The build-to-rent home model has become one of the fastest growing classes of real estate, with many developers, brokers and investors trumpeting BTR as the wave of the future. Perhaps so, but where the product type will ultimately fit in the housing market is difficult to predict.

Rise of a Concept

Home ownership used to be described as the “Great American Dream.” But is it still? Prior to the Great Recession, the homeownership rate often ranged between 67% and 68%. Homeownership fell off after the recession and before the arrival of COVID-19, however, reaching a 50-year low of 62.9% in 2016. 

Even with a home buying surge during the pandemic, the homeownership rate stood at just 65.4% in the third quarter of 2021, well below pre-recession levels and down a full 2.0 percentage points from a year earlier, the Census Bureau reported. Owner-occupied housing units made up only 58.4% of total housing units in Q3 2021, with renter-occupied units making up 30.9% of inventory.

Within the nation's rental inventory is a growing build-to-rent presence. These developments generally consist of homes built to be rented, not sold. Like traditional multifamily projects, BTR developments usually leverage common amenities and management to achieve economies of scale. Essentially, a BTR developer purchases a tract of land and builds housing in volume with the intent of renting the units.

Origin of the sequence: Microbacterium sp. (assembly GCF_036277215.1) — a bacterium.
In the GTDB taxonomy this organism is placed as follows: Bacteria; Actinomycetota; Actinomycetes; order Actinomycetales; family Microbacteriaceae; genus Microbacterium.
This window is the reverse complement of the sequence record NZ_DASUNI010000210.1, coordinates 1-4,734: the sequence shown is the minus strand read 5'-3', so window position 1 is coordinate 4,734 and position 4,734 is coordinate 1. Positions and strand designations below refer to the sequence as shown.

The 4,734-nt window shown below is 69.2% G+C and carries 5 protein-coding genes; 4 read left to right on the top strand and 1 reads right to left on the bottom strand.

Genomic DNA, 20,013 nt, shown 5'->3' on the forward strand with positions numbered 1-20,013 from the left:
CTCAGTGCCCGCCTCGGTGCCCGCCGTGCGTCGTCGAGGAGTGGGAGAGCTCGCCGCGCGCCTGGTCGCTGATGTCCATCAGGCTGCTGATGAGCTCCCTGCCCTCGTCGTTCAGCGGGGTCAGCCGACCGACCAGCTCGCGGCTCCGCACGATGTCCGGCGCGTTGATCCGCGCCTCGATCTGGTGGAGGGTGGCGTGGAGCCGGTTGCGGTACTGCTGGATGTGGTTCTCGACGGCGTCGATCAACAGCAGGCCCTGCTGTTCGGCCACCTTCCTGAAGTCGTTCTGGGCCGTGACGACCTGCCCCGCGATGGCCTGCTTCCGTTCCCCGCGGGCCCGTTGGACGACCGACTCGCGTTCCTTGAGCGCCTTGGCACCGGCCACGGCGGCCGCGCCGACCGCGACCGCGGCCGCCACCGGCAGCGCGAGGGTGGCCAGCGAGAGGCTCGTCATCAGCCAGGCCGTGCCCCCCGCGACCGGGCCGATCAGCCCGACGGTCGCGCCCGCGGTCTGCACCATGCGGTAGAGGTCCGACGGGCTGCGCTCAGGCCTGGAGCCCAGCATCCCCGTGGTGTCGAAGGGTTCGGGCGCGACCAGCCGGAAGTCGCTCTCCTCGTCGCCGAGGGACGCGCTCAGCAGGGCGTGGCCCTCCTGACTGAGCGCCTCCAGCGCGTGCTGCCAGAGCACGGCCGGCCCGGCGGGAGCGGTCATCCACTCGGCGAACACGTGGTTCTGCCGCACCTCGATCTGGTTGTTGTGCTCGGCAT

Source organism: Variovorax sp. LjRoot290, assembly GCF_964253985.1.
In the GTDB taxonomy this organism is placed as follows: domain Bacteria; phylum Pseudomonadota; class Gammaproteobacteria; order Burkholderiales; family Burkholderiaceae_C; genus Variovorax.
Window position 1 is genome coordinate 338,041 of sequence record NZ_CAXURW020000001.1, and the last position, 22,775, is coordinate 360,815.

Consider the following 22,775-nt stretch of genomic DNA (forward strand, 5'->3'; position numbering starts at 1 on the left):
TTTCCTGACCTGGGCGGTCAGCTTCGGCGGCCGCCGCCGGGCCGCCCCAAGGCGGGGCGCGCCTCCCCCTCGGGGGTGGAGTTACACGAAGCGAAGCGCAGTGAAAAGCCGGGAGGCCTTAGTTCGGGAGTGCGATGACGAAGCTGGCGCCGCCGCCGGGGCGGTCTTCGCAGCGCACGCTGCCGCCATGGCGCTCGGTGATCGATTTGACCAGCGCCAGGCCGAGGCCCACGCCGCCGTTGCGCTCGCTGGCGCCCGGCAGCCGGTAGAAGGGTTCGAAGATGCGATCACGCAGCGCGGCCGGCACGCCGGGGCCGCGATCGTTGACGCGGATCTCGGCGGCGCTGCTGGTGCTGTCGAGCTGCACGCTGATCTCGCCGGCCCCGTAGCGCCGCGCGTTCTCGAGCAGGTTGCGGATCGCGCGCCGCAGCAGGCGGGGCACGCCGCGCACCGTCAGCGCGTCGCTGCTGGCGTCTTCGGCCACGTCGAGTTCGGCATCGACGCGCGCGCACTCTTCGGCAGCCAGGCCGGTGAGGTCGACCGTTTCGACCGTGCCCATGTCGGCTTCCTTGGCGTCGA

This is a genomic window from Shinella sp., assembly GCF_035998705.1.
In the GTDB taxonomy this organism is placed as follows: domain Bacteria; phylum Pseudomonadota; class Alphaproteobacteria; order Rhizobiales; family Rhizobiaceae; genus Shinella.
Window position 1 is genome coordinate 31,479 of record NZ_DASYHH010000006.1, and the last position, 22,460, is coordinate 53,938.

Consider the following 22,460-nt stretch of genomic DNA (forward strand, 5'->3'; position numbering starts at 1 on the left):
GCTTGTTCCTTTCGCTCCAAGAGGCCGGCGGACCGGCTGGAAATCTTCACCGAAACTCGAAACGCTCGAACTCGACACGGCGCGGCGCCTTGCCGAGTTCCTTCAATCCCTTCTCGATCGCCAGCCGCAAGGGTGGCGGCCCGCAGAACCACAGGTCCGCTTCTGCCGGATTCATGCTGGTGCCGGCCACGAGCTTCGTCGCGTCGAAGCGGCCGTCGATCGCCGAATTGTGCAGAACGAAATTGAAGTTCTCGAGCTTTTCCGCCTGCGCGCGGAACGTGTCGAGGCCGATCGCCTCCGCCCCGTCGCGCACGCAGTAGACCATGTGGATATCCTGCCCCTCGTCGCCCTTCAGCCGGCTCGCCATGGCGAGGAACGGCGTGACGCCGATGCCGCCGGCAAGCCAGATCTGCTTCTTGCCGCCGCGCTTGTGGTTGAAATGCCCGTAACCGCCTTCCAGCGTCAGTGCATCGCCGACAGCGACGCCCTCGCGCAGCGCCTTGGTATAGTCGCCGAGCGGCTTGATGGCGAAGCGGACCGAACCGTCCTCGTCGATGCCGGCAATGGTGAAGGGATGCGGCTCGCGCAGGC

The BTR concept took off in the wake of the housing crisis after the 2008 Recession. With many houses in foreclosure, individual homeowners saw renting newly built or unsold homes as a way to weather the economic storm. 

Traditional multifamily and single-family property values have soared in pandemic-era America. This has many investors fearful of investing in either a potential multifamily bubble with rock-bottom capitalization rates or a frothy single-family home mortgage market in an era of rising interest rates. Some promoters herald BTR as a variation of multifamily housing and a safer alternative investment.

The Target Market

Changing demographics partly explain BTR's appeal. Millennials and Generation Z have been loath to own, and many struggle with student debt or simply can’t afford homeownership. Typical home prices were up a record of 13.2% in June 2021 from a year earlier, CNBC reported, with prices growing 10% or more in 46 of the 50 largest U.S. metro areas. And avoiding the expense of private mortgage insurance generally requires a 20% down payment, out of reach for many households.

A June 2021 Wall Street Journal article cites the more transient nature of younger generations and the flexibility of renting as encouraging the BTR trend. BTR can also ease scarcities of affordable housing, which many communities cite as an impediment to economic development.

In a study released in June 2021, the National Apartment Association (NAA) reported that approximately 44% of Gen Z respondents would prefer to live in a vibrant suburb, with 43% wishing to rent single-family detached homes. A majority of Gen Z respondents also specified strong internet speeds, spacious floor plans and premium features such as a washer/dryer, walk-in closets, balconies and hardwood floors as key factors in their decision-making.